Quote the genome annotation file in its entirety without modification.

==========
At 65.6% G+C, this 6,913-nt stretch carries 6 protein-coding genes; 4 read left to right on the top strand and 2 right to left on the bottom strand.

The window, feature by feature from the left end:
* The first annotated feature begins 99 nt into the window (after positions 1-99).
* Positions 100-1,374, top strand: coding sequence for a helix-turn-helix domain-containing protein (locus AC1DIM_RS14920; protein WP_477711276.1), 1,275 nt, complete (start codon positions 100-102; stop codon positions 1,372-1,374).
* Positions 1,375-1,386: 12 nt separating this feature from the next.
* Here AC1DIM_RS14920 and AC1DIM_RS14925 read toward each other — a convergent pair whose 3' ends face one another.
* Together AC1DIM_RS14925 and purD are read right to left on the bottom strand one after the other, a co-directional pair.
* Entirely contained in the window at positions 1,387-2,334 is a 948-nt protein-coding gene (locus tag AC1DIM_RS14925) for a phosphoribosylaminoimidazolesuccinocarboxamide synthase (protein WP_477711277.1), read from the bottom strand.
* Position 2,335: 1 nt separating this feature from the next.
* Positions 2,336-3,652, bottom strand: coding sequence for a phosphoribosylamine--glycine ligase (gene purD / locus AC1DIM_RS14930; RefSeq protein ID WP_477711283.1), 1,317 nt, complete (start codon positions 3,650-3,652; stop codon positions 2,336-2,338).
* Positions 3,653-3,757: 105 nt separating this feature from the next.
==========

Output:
At 65.6% G+C, this 6,913-nt stretch carries 6 protein-coding genes; 4 read left to right on the top strand and 2 right to left on the bottom strand.

The window, feature by feature from the left end:
* The first annotated feature begins 99 nt into the window (after positions 1-99).
* Positions 100-1,374, top strand: coding sequence for a helix-turn-helix domain-containing protein (locus AC1DIM_RS14920; protein WP_477711276.1), 1,275 nt, complete (start codon positions 100-102; stop codon positions 1,372-1,374).
* Positions 1,375-1,386: 12 nt separating this feature from the next.
* Here AC1DIM_RS14920 and AC1DIM_RS14925 read toward each other — a convergent pair whose 3' ends face one another.
* Together AC1DIM_RS14925 and purD are read right to left on the bottom strand one after the other, a co-directional pair.
* Entirely contained in the window at positions 1,387-2,334 is a 948-nt protein-coding gene (locus tag AC1DIM_RS14925) for a phosphoribosylaminoimidazolesuccinocarboxamide synthase (protein WP_477711277.1), read from the bottom strand.
* Position 2,335: 1 nt separating this feature from the next.
* Positions 2,336-3,652, bottom strand: coding sequence for a phosphoribosylamine--glycine ligase (gene purD / locus AC1DIM_RS14930; RefSeq protein ID WP_477711283.1), 1,317 nt, complete (start codon positions 3,650-3,652; stop codon positions 2,336-2,338).
* Positions 3,653-3,757: 105 nt separating this feature from the next.